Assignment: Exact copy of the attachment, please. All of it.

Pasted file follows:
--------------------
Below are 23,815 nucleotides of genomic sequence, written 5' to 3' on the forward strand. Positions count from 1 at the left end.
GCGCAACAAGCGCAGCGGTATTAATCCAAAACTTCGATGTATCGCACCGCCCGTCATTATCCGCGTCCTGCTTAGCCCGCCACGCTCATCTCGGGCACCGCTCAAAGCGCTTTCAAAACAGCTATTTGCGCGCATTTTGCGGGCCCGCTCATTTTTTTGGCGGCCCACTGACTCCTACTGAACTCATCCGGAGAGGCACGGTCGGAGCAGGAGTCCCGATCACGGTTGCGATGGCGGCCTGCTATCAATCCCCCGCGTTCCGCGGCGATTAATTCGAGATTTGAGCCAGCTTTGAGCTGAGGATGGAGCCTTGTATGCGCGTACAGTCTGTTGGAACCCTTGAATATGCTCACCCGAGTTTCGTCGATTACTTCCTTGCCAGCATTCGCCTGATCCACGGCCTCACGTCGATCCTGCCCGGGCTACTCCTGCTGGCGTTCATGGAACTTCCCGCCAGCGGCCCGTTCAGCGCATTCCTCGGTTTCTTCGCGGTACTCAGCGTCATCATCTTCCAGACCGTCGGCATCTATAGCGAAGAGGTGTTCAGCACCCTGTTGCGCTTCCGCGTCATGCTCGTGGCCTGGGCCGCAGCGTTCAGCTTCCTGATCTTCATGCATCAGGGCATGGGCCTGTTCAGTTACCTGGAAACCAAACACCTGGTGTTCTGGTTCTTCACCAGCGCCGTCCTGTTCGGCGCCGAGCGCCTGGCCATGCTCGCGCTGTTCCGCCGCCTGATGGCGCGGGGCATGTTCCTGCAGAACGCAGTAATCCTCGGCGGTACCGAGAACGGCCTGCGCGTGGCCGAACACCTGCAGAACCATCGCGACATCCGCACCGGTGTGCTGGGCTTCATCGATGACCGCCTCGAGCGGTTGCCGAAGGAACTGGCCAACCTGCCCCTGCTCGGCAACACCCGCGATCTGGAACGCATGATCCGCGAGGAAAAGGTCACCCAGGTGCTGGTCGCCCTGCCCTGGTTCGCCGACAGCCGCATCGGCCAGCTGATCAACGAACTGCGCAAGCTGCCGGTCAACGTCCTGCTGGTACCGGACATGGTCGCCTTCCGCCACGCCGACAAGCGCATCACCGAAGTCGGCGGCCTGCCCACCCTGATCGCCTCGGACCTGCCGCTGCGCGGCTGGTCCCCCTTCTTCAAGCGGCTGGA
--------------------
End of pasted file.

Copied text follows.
Below are 23,815 nucleotides of genomic sequence, written 5' to 3' on the forward strand. Positions count from 1 at the left end.
GCGCAACAAGCGCAGCGGTATTAATCCAAAACTTCGATGTATCGCACCGCCCGTCATTATCCGCGTCCTGCTTAGCCCGCCACGCTCATCTCGGGCACCGCTCAAAGCGCTTTCAAAACAGCTATTTGCGCGCATTTTGCGGGCCCGCTCATTTTTTTGGCGGCCCACTGACTCCTACTGAACTCATCCGGAGAGGCACGGTCGGAGCAGGAGTCCCGATCACGGTTGCGATGGCGGCCTGCTATCAATCCCCCGCGTTCCGCGGCGATTAATTCGAGATTTGAGCCAGCTTTGAGCTGAGGATGGAGCCTTGTATGCGCGTACAGTCTGTTGGAACCCTTGAATATGCTCACCCGAGTTTCGTCGATTACTTCCTTGCCAGCATTCGCCTGATCCACGGCCTCACGTCGATCCTGCCCGGGCTACTCCTGCTGGCGTTCATGGAACTTCCCGCCAGCGGCCCGTTCAGCGCATTCCTCGGTTTCTTCGCGGTACTCAGCGTCATCATCTTCCAGACCGTCGGCATCTATAGCGAAGAGGTGTTCAGCACCCTGTTGCGCTTCCGCGTCATGCTCGTGGCCTGGGCCGCAGCGTTCAGCTTCCTGATCTTCATGCATCAGGGCATGGGCCTGTTCAGTTACCTGGAAACCAAACACCTGGTGTTCTGGTTCTTCACCAGCGCCGTCCTGTTCGGCGCCGAGCGCCTGGCCATGCTCGCGCTGTTCCGCCGCCTGATGGCGCGGGGCATGTTCCTGCAGAACGCAGTAATCCTCGGCGGTACCGAGAACGGCCTGCGCGTGGCCGAACACCTGCAGAACCATCGCGACATCCGCACCGGTGTGCTGGGCTTCATCGATGACCGCCTCGAGCGGTTGCCGAAGGAACTGGCCAACCTGCCCCTGCTCGGCAACACCCGCGATCTGGAACGCATGATCCGCGAGGAAAAGGTCACCCAGGTGCTGGTCGCCCTGCCCTGGTTCGCCGACAGCCGCATCGGCCAGCTGATCAACGAACTGCGCAAGCTGCCGGTCAACGTCCTGCTGGTACCGGACATGGTCGCCTTCCGCCACGCCGACAAGCGCATCACCGAAGTCGGCGGCCTGCCCACCCTGATCGCCTCGGACCTGCCGCTGCGCGGCTGGTCCCCCTTCTTCAAGCGGCTGGA